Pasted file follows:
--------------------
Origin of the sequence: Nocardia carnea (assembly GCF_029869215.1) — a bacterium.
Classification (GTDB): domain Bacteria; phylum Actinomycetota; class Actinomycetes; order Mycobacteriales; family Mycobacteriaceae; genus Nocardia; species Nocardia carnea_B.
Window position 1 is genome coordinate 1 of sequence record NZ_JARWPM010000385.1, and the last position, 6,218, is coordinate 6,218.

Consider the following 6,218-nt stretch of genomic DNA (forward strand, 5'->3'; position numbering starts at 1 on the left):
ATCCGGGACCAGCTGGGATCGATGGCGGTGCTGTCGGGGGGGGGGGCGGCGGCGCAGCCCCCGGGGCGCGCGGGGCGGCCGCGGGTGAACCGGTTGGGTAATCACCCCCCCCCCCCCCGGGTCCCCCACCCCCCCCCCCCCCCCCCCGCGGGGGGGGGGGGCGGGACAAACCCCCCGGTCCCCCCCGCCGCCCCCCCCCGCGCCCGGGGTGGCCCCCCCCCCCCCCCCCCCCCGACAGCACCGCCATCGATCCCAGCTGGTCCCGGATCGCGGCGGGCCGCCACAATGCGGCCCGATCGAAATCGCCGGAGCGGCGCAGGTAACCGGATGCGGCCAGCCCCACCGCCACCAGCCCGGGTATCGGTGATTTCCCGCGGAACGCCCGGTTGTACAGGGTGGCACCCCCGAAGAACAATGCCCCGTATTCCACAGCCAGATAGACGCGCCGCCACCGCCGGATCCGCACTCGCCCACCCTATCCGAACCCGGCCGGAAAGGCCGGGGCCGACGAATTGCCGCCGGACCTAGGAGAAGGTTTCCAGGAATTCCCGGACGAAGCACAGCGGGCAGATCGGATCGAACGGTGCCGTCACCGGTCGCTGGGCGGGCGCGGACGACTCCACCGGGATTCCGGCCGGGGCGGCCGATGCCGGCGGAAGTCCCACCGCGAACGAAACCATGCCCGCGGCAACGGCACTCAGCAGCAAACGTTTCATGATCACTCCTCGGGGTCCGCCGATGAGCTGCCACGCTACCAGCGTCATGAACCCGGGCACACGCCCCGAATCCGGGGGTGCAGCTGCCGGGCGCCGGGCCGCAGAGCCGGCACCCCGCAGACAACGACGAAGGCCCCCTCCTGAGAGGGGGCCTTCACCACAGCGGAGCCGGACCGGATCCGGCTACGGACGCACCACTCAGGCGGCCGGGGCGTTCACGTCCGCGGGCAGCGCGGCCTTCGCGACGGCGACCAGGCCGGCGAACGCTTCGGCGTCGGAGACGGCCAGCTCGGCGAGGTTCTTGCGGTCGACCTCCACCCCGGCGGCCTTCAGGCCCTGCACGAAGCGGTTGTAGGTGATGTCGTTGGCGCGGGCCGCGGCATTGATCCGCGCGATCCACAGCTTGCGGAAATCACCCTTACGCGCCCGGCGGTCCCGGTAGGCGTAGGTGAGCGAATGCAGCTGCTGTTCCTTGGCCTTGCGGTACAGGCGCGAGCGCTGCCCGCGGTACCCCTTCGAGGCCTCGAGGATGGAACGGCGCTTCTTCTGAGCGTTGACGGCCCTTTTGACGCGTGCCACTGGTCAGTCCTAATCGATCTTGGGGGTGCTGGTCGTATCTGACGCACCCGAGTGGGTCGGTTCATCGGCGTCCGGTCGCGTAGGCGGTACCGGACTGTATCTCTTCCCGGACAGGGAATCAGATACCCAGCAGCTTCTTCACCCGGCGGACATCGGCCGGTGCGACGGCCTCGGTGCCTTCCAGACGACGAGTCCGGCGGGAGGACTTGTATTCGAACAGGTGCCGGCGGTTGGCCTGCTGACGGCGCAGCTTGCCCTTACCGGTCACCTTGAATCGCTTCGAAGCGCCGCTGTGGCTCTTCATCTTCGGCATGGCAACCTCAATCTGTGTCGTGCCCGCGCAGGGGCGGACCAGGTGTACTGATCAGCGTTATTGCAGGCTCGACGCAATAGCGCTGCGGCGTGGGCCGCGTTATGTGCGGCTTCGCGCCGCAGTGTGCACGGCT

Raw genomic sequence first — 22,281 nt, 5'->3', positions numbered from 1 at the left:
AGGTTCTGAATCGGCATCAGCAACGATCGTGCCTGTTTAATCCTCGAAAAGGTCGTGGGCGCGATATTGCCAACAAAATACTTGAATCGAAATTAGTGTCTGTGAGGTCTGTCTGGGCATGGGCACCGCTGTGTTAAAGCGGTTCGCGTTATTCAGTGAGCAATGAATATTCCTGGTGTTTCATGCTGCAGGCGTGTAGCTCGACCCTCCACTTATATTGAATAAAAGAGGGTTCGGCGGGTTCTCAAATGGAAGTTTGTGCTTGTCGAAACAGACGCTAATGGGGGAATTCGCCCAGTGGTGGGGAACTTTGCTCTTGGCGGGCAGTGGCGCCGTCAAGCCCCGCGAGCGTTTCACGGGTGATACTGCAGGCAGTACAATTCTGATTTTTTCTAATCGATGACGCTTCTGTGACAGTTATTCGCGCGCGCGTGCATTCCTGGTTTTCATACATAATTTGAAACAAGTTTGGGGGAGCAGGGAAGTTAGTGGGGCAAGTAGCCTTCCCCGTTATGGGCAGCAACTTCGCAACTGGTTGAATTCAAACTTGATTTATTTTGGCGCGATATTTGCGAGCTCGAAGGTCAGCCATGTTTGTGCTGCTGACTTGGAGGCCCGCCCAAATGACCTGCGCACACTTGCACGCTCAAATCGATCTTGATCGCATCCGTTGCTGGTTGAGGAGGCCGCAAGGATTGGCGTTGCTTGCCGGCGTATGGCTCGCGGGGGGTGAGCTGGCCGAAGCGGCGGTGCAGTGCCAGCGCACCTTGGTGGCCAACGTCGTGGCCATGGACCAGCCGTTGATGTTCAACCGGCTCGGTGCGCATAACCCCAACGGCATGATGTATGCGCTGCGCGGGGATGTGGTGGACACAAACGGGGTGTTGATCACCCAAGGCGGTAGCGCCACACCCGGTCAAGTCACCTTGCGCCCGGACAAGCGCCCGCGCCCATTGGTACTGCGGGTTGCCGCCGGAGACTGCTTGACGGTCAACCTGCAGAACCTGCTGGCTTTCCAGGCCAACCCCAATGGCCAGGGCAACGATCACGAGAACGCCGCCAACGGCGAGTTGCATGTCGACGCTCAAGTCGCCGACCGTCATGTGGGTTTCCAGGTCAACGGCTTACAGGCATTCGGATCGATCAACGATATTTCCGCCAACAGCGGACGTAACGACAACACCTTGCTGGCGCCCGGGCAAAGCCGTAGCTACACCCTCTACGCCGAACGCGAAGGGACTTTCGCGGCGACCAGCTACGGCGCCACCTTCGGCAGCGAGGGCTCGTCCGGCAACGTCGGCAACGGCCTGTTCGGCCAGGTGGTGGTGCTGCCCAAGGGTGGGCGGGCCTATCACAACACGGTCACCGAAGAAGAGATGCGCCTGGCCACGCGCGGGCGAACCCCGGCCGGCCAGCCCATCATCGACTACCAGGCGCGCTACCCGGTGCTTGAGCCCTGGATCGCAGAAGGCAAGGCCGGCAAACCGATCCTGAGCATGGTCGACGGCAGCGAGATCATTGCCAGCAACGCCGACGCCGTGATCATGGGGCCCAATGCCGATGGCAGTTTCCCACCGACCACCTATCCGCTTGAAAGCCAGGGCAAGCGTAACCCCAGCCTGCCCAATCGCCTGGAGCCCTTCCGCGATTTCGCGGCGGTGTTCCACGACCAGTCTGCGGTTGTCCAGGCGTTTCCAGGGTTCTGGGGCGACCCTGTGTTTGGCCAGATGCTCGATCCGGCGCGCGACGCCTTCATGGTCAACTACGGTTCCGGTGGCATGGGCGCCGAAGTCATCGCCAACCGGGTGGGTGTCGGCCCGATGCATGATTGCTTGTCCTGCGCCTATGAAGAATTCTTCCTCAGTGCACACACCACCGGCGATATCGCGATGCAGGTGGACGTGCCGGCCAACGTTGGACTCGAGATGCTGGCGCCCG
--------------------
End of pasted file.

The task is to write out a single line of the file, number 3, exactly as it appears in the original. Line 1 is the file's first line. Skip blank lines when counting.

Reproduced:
Window position 1 is genome coordinate 1 of sequence record NZ_JARWPM010000385.1, and the last position, 6,218, is coordinate 6,218.